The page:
Hon NJ Nkwanyana MPL, KZN Legislature
Madam Speaker, Honourable Premier,
Honourable Colleagues and Distinguished Guests
All protocol observed.
The IFP is delighted to share in this opportunity to contribute positively towards building a sustainable, equal and accessible healthcare environment for all the people of KwaZulu-Natal. We welcome the budget allocation of R36.5billion to the Department of Health but in view of the spending pressures on this department, the IFP believes that this amount is insufficient to provide the quality of health care that we aspire to.
We care and so this afternoon we recognise our people’s suffering and the need to expand public healthcare into the remote and sometimes hard to reach areas of the KwaZulu-Natal province. It is in this spirit that we offer feedback on the Budget Vote as well as on the Strategic, Annual Performance and Operational Plans of our provincial Department of Health.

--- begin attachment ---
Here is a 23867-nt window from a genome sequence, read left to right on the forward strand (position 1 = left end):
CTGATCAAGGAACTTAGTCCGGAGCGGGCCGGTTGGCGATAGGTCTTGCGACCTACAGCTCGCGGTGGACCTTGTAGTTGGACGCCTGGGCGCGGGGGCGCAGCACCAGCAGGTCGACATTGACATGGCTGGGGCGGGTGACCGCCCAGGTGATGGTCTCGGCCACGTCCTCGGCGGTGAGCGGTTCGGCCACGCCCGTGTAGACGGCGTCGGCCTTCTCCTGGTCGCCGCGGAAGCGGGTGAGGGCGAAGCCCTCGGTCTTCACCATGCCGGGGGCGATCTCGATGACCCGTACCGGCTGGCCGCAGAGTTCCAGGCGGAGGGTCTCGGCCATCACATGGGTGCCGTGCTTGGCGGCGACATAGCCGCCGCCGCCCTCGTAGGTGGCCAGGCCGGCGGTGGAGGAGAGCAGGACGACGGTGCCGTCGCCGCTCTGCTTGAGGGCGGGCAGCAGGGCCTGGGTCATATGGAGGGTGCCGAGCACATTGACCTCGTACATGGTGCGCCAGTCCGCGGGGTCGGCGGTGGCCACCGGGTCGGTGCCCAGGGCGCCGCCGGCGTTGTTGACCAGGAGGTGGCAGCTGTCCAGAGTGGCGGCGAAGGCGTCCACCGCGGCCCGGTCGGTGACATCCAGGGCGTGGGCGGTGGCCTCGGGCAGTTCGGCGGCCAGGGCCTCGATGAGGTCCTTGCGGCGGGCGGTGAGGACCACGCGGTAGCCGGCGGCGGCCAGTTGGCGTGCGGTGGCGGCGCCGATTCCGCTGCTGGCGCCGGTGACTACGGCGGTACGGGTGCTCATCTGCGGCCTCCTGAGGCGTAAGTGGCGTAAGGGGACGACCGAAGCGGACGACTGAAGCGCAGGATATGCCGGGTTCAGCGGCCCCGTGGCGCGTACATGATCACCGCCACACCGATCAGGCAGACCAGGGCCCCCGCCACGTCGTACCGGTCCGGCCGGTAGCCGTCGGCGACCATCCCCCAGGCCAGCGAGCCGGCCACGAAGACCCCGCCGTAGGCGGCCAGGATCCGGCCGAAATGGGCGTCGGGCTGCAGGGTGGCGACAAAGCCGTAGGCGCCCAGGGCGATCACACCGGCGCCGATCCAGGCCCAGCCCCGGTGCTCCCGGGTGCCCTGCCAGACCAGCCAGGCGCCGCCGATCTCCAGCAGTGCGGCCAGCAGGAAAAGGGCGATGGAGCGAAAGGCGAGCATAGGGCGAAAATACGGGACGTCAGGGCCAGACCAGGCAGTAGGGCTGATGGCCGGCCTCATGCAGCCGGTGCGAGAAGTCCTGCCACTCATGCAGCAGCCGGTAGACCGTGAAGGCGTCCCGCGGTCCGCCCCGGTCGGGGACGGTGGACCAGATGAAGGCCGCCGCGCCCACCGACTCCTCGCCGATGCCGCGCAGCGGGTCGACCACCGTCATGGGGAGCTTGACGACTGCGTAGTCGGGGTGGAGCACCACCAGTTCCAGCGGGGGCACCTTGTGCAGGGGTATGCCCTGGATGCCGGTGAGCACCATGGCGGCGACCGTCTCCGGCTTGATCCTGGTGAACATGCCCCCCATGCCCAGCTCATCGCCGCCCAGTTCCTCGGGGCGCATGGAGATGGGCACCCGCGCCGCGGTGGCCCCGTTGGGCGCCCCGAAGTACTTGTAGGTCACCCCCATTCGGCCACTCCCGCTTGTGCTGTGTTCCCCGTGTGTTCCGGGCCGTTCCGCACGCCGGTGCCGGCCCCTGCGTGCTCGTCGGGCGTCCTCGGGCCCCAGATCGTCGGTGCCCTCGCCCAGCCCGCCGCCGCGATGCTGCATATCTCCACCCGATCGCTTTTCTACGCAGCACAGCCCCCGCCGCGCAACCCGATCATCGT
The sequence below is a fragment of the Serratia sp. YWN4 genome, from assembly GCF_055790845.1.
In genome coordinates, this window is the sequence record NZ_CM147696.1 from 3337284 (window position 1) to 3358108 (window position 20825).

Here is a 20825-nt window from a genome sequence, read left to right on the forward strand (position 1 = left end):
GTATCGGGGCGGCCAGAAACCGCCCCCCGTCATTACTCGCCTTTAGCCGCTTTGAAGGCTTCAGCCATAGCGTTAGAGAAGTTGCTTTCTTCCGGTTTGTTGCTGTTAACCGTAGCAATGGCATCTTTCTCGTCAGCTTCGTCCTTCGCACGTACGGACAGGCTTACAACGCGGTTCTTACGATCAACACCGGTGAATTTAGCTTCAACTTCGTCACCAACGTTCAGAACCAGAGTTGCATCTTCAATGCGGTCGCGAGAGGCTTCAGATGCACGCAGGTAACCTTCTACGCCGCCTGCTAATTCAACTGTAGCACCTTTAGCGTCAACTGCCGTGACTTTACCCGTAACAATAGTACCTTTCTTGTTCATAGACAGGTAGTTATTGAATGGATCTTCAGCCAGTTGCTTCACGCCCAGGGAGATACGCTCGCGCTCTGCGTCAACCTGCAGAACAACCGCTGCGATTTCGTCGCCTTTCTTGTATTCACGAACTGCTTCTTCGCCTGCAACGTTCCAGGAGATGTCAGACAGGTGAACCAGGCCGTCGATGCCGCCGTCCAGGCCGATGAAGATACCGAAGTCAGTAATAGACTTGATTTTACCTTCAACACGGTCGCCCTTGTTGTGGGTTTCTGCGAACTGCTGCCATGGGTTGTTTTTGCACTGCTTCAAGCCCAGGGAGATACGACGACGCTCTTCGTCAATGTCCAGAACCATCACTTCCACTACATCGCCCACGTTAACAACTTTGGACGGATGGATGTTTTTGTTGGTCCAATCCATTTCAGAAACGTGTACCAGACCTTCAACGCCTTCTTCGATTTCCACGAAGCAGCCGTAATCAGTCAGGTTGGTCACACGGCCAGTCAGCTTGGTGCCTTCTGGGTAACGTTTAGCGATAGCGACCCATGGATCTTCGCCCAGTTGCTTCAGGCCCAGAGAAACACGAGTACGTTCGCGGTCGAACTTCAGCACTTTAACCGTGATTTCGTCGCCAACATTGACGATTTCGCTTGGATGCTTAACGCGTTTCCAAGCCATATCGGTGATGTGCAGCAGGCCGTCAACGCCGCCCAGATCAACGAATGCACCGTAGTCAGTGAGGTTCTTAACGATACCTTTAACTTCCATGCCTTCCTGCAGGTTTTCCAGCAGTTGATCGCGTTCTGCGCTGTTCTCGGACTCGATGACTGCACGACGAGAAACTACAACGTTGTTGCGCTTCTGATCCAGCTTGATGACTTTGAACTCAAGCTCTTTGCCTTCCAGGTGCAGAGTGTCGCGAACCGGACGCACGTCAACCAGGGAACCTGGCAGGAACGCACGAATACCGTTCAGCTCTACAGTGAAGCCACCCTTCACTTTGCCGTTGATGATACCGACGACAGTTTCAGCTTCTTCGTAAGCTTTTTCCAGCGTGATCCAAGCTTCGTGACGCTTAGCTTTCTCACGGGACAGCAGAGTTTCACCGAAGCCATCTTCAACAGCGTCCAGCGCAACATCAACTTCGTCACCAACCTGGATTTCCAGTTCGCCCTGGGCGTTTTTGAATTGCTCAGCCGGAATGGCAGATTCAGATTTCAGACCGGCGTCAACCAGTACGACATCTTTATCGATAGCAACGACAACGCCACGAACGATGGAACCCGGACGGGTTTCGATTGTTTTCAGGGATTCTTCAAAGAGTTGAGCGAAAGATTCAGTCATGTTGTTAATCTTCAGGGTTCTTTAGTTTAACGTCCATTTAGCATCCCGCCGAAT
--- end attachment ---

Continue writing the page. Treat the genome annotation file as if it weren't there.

The aim of the Department of Health is to promote the health of all the people in KZN through an accessible, caring and high-quality health care system. If one looks at the state of our health care system and the service that people actually get from it, then I am afraid that the Department is failing in its efforts to reach this aim.
There are numerous reports of a lack of clean bed linen in most hospitals and patients have to carry their own. The department had requested R162.5million to procure hospital linen but it has been allocated only R60million —- over a million rand less than what it had requested. It is obvious that the shortage of hospital linen is a problem that we would have to live with even though spoiled linen in hospitals is a breeding ground for an untold number of diseases and infections.